Why 1 Dad Bought His Little Girl Makeup and Encouraged Her to Wear It ASAP

Our friends at YourTango share what a father can teach a daughter about beauty.

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Beauty is in the eye of the beholder.

I have never been conventionally beautiful, and in middle school, like so many of my peers, I reached maximum ugly duckling status.

My hygiene was good (thank god), but I slept on my wet hair, barely brushed it, and never wore makeup.

It just didn't occur to me.

My mom is this naturally beautiful tomboy type. For most of my childhood, she had this tremendously thick chestnut mane that ran to her waist.

Her perfect green eyes shone, and a spatter of freckles across her nose only highlighted the fact that she was a woman who loved being outdoors, loved playing sports.

In short, we are total opposites.

My mom didn't like makeup or hairstyles.

She STILL has the set of curlers that she got to do her hair for her wedding.

In 1982.

For church on Sundays, she would wear Chanel number five and maybe lipstick.

I never asked for makeup or thought about it, because in our home it just wasn't important.

Or so I thought.

One morning before school I was sitting at the table, hunched over like a monster, shoveling cereal into my mouth, my skin covered in acne and a sheen of oil.

I looked up to find my dad looking at me in abject disgust.

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A few days later he gave me a strange, rousing pep talk about taking pride in one's appearance.

"For godsakes iron your clothes and brush your hair! Get it out of your face!"

It was jarring, but I did what he said.

I didn't listen because he's my dad and that's what you do, I listened because if my dad was talking about physical appearance mattering, then it must.

Not just because he was my dad.

My dad was born with cerebral palsy. It has affected his speech and movement. He's been judged for how he looks his entire life.

So if THIS guy was telling me I needed to get my act together, I felt like there might be something to it.

A week or so later he presented me with a gift.

It was a small brown bag, and inside it was a Maybeline great lash mascara, Almay blue eye shadow and a Vitamin E stick for my lips.

Because my mom didn't really buy makeup, my dad's little shopping expedition was clearly informed by his own 70 plus year old mother.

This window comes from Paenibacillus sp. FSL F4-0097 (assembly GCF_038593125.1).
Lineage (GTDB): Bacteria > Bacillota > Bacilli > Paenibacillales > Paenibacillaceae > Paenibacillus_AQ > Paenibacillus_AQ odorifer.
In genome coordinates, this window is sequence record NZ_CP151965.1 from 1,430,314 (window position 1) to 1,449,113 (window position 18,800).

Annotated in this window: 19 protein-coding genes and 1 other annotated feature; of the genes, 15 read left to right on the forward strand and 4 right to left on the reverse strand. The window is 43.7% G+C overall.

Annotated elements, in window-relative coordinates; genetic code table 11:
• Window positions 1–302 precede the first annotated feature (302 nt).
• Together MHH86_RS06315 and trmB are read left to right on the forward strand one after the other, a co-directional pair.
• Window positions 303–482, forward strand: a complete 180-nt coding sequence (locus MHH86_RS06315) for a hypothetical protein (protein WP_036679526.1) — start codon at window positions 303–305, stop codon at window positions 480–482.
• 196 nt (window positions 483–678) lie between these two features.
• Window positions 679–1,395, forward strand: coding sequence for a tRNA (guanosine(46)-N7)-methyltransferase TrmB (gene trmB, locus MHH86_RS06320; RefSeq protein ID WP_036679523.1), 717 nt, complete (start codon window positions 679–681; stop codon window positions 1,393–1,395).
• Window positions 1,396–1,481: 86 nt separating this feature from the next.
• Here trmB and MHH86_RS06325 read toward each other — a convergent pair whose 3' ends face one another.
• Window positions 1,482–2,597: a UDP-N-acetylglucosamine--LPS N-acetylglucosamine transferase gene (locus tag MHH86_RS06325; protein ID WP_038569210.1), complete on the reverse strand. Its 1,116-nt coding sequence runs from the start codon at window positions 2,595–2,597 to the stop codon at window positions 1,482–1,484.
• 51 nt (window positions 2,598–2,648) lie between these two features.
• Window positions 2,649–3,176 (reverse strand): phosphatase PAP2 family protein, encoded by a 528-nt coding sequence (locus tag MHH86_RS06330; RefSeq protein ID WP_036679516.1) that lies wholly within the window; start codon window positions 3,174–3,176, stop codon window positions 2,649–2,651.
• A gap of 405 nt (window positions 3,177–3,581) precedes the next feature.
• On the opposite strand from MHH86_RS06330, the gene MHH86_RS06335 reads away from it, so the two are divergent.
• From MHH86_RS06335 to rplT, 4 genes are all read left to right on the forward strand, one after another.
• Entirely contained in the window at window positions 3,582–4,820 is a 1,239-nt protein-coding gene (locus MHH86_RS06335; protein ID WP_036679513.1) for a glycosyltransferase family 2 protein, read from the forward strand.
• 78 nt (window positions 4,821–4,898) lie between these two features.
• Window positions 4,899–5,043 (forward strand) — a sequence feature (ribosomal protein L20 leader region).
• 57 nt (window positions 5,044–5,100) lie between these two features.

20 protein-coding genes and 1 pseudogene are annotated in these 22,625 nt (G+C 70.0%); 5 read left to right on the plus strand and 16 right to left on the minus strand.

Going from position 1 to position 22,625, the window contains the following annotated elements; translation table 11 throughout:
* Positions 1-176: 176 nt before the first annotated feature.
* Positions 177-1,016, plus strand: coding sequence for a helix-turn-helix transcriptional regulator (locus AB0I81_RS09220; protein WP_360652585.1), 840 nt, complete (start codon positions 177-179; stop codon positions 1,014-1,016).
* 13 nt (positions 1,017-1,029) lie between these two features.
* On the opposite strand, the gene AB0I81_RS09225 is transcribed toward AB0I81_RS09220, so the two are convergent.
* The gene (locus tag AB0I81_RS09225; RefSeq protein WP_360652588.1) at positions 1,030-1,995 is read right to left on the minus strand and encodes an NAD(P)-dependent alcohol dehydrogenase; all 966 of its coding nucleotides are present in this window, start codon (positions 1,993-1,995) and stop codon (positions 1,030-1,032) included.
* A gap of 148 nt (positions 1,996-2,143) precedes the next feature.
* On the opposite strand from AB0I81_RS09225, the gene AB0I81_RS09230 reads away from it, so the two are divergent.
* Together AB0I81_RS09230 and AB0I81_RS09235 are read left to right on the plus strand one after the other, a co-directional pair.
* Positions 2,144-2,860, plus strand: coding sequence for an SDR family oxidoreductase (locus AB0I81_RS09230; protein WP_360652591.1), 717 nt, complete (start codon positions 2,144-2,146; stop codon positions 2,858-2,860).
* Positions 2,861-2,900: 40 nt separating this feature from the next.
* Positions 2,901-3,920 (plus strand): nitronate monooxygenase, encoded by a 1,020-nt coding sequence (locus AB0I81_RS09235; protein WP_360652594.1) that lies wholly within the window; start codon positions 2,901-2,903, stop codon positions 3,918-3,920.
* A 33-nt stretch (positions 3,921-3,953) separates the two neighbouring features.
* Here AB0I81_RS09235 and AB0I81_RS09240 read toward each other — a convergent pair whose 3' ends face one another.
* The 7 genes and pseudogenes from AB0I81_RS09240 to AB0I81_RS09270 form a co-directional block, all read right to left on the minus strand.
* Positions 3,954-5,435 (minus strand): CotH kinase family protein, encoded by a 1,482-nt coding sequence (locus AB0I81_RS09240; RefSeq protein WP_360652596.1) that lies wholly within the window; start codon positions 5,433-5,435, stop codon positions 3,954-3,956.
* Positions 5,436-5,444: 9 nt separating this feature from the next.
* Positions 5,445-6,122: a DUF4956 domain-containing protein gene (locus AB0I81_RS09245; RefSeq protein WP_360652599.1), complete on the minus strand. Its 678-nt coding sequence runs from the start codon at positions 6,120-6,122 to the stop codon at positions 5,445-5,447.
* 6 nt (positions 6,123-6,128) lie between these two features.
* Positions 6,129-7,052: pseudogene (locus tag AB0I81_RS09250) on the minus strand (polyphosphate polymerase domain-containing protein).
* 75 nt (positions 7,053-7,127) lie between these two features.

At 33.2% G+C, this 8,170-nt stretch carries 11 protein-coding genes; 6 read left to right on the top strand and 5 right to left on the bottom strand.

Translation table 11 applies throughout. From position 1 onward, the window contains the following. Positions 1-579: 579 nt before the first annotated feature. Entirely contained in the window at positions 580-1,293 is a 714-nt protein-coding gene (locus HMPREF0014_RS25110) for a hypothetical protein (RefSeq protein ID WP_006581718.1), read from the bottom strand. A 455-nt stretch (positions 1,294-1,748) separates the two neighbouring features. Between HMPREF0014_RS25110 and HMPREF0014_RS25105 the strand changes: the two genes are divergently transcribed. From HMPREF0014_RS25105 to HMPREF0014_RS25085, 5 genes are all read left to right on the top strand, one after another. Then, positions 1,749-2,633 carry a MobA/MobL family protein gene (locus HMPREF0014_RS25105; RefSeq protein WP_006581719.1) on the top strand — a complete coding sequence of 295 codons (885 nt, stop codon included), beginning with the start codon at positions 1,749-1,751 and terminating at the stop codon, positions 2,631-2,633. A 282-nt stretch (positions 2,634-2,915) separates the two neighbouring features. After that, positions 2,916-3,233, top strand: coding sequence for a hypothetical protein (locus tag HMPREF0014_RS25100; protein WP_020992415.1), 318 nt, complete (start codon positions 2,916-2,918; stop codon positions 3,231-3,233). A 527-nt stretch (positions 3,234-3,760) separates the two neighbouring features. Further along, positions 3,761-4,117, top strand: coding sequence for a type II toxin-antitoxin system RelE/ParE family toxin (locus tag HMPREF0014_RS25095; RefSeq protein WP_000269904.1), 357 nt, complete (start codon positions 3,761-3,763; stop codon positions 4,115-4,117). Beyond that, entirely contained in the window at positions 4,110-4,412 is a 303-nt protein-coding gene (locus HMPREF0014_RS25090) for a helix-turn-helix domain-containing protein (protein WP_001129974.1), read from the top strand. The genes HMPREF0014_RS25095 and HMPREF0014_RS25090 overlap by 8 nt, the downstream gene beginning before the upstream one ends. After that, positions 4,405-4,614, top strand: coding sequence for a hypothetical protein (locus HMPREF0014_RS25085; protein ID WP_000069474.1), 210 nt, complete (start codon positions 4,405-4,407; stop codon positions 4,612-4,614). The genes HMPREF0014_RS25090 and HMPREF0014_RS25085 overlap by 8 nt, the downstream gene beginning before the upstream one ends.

I didn't know this at the time. What I did know was that the mascara made my eyes look bigger, and the Vitamin E stick soothed my perpetually chapped lips.

I began to play with makeup.

I began to play with what made me feel better to use on my face, and what didn't.

My confidence, as a result, skyrocketed.

It's funny when I tell the story now, to see people's eyebrows go up to their foreheads.

They're expecting it to end with an indictment of my father, forcing the chains of proscribed female behavior onto me.

But it wasn't that way at all.

My father saw me, his beautiful daughter, neglecting herself.

He saw my unbrushed hair and greasy skin and wasn't thinking "Christ, what a mess."

Instead, he was thinking "My beautiful daughter is losing her confidence."

And he was right. I was.

It was just blue eye shadow, but to me it was everything.

It was saying "I love you, I see you, and I want you to love yourself."

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It made me think about the way my father took care of his own physical appearance.

He's dark blonde and blue eyed like me, and like me, he wears oversized spectacles and smiles too widely.

Like me, he's found a way of dressing (a dapper suit, a pocket square) that makes me feel comfortable and happy in the world.

My dad wasn't trying to pigeonhole me into being one kind of woman, he was letting me know that he saw my beauty and he wanted me to be able to see it too.

This was a true gift. It's one I still carry with me.

My dad gave me the ability to see how transforming the way I look can transform the way I feel.

Strangely, it's given me another gift, one he probably didn't expect.

That gift was learning that while appearances matter, they aren't everything.

On our second date, my now boyfriend asked me how I'd feel going out without any makeupon.

The idea didn't scare me the way it might scare other women, because I knew that makeup was just one way of feeling at home in my skin.

There are a million others, and being happy and kind to myself? That's a tool that's just as powerful.

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